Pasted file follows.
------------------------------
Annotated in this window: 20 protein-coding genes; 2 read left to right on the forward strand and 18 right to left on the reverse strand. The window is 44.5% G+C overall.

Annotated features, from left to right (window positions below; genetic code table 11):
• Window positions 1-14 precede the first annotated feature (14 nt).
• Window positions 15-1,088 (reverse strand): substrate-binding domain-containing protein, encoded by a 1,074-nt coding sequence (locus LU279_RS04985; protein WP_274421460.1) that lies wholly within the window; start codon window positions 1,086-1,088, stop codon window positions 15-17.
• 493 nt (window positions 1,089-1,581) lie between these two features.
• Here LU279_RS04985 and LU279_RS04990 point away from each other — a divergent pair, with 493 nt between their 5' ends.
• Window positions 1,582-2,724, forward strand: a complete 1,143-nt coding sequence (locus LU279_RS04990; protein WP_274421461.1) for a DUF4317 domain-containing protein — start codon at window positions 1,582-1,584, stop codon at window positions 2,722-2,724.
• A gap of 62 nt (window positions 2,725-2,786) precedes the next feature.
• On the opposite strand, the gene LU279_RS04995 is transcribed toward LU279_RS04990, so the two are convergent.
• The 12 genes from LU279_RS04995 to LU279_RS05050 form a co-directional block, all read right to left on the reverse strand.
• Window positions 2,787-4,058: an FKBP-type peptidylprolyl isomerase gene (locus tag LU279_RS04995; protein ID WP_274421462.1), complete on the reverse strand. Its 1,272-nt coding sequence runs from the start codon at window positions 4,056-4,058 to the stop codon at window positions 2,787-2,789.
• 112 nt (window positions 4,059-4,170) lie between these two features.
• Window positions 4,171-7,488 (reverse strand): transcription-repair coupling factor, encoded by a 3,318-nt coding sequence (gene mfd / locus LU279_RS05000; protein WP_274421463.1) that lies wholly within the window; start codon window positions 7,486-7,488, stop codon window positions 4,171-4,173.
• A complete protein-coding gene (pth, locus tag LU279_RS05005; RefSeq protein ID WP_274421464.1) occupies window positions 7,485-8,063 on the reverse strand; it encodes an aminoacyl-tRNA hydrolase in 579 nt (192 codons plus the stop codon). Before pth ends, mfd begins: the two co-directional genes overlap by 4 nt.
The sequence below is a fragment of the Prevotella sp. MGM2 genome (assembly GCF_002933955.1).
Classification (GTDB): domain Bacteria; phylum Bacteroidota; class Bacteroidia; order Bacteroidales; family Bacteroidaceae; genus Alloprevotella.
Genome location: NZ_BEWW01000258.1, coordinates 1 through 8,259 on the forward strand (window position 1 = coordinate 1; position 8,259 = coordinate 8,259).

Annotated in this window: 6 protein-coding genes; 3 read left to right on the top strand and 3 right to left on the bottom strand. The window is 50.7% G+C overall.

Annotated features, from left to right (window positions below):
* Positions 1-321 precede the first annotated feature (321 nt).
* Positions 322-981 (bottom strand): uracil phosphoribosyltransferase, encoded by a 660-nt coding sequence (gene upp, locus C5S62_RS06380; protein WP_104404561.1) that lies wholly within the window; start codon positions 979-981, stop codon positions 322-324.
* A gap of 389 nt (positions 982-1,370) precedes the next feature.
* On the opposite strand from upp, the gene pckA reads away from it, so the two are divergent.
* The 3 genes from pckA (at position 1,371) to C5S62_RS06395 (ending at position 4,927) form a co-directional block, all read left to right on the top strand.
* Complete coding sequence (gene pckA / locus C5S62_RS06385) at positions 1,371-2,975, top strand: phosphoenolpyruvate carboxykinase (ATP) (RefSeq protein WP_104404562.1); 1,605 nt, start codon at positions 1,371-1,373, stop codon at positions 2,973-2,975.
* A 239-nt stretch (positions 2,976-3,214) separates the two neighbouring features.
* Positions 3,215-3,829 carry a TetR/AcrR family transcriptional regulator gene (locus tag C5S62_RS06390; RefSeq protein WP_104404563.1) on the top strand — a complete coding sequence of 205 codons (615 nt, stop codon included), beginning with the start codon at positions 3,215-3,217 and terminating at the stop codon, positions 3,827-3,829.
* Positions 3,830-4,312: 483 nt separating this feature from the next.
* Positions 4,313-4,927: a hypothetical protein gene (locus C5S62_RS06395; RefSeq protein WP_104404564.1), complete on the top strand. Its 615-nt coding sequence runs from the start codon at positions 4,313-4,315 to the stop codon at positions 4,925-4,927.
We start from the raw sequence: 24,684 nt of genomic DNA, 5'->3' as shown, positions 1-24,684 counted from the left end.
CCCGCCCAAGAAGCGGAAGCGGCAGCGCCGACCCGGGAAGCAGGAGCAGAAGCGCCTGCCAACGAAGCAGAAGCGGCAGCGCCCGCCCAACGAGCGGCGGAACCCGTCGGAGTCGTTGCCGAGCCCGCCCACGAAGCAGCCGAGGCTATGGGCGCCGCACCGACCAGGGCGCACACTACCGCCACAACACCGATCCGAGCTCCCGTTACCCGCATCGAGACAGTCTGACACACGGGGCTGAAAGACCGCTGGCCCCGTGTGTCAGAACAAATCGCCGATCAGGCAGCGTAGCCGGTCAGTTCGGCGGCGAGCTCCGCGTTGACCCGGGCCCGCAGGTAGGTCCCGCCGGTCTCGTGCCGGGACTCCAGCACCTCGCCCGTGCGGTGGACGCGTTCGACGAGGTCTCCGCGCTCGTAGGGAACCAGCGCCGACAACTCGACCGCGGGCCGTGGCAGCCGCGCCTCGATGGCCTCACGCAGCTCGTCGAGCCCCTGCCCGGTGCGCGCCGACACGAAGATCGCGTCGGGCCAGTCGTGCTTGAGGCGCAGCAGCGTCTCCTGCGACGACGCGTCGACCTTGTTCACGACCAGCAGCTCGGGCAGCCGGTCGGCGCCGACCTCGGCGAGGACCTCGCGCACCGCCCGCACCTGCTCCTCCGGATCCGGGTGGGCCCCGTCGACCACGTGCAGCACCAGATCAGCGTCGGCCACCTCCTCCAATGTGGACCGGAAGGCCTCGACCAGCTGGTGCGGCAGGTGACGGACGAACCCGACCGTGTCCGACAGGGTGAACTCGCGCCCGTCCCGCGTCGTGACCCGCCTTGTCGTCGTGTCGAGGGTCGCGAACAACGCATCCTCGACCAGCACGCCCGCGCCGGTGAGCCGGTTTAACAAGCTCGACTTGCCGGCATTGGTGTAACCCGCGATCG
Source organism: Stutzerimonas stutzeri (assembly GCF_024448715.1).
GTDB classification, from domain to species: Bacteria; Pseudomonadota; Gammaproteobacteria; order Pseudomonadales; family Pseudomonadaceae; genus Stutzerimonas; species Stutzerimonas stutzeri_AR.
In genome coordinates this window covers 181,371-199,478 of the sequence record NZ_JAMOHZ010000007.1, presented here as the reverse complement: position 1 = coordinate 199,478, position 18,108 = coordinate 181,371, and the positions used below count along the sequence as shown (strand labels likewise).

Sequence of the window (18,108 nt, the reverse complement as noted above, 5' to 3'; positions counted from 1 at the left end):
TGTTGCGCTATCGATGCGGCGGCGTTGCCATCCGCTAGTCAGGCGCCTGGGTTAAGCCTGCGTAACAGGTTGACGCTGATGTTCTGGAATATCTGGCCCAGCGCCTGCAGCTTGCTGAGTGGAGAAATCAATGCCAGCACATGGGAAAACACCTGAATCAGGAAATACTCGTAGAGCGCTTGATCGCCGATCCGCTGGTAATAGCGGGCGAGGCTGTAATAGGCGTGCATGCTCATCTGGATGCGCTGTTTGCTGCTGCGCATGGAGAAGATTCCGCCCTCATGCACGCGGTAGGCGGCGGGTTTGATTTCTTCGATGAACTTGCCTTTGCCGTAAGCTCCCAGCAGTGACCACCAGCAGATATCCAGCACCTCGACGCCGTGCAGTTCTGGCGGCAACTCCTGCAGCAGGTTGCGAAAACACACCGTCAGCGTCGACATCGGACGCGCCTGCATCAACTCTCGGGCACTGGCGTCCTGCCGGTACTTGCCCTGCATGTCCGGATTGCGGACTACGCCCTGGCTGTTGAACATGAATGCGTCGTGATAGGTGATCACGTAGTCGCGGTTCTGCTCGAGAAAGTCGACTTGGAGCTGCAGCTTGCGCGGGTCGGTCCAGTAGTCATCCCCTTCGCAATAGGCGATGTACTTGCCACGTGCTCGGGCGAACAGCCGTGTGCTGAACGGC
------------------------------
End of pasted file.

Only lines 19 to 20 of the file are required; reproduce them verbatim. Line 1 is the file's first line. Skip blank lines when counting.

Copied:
Annotated features, from left to right (window positions below):
* Positions 1-321 precede the first annotated feature (321 nt).